Stress incontinence is the involuntary leakage of small amounts of urine in response to increased pressure on the bladder . It is present in about 35 per cent of incontinent seniors. It is more common in women, often because childbirth caused the pelvic muscles to relax. It also occurs, usually temporarily, in men who have had prostate surgery.

    Urge incontinence is the leakage of large amounts of urine when someone is unable to reach the toilet after getting the urge to urinate. It accounts for 60-70 per cent of incontinence problems in seniors.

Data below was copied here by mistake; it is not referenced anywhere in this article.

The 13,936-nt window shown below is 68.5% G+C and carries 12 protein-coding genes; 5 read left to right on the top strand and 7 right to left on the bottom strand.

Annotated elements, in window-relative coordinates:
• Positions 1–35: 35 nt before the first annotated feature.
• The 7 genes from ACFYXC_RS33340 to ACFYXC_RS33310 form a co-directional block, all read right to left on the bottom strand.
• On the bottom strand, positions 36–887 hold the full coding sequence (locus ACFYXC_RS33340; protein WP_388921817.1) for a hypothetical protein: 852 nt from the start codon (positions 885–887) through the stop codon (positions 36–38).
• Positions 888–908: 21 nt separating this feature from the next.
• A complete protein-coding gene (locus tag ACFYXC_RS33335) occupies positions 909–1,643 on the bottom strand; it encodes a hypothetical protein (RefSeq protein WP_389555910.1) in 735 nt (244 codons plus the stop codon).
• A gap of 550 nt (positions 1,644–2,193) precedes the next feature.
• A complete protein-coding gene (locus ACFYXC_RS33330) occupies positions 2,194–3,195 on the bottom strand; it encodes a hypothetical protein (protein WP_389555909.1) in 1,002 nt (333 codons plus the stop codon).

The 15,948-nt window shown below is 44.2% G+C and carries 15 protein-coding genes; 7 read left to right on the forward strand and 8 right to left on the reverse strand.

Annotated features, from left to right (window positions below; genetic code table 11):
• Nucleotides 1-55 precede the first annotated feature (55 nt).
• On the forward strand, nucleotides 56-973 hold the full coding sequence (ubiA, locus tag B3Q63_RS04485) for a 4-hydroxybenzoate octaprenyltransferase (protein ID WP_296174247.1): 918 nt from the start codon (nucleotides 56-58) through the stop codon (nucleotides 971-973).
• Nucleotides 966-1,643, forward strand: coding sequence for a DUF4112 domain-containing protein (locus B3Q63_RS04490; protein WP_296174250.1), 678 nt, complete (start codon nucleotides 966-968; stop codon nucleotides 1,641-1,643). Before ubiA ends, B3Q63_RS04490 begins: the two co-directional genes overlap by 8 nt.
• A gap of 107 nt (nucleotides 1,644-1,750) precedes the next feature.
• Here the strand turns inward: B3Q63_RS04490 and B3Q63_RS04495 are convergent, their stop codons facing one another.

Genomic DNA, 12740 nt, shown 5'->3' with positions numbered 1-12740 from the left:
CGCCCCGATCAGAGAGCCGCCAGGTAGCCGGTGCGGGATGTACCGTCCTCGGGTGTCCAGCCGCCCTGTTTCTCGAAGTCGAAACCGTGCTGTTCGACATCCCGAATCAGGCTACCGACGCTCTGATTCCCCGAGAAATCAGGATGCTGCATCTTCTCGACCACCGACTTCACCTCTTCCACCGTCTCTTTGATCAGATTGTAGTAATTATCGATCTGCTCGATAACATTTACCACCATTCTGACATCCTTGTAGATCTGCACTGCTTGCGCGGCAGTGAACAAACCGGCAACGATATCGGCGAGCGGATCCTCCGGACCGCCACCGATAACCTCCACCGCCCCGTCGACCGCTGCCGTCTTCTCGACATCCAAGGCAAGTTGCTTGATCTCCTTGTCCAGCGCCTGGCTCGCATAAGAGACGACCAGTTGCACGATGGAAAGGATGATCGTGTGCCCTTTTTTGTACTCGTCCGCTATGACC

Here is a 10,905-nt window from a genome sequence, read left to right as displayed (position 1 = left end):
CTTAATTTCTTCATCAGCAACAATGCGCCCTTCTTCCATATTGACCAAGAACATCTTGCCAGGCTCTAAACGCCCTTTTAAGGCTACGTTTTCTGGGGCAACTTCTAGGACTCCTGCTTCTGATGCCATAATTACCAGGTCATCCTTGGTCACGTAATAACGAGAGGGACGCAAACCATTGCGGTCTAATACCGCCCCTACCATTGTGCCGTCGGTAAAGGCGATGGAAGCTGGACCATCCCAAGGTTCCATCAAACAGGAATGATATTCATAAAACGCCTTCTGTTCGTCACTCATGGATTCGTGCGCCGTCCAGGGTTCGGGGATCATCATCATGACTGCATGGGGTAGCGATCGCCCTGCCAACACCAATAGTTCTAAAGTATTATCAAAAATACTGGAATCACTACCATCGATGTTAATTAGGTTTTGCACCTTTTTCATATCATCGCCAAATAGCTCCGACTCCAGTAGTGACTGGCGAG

Overflow incontinence accounts for 10-15 per cent of urinary incontinence. It occurs when there is an obstruction in the bladder, which causes the bladder to overfill. Often, there is no sensation that the bladder is full. Then, when the bladder contracts, urine is released.

    Functional incontinence accounts for 25 per cent of the incontinence seen in institutions. It often happens because a person has difficulty moving from one place to another. Poor vision, hearing or speech may interfere with reaching the toilet or telling caregivers of the need to use the toilet. This type of incontinence can also occur in the home.